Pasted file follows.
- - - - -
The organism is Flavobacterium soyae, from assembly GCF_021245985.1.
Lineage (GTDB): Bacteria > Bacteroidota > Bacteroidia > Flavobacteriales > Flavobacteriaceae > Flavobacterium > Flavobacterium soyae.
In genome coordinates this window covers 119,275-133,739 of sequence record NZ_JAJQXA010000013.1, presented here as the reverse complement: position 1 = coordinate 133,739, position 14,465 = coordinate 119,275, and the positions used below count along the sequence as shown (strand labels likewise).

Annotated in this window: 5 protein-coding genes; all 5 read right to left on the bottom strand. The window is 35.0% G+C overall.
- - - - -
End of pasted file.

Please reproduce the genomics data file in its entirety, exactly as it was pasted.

The organism is Flavobacterium soyae, from assembly GCF_021245985.1.
Lineage (GTDB): Bacteria > Bacteroidota > Bacteroidia > Flavobacteriales > Flavobacteriaceae > Flavobacterium > Flavobacterium soyae.
In genome coordinates this window covers 119,275-133,739 of sequence record NZ_JAJQXA010000013.1, presented here as the reverse complement: position 1 = coordinate 133,739, position 14,465 = coordinate 119,275, and the positions used below count along the sequence as shown (strand labels likewise).

Annotated in this window: 5 protein-coding genes; all 5 read right to left on the bottom strand. The window is 35.0% G+C overall.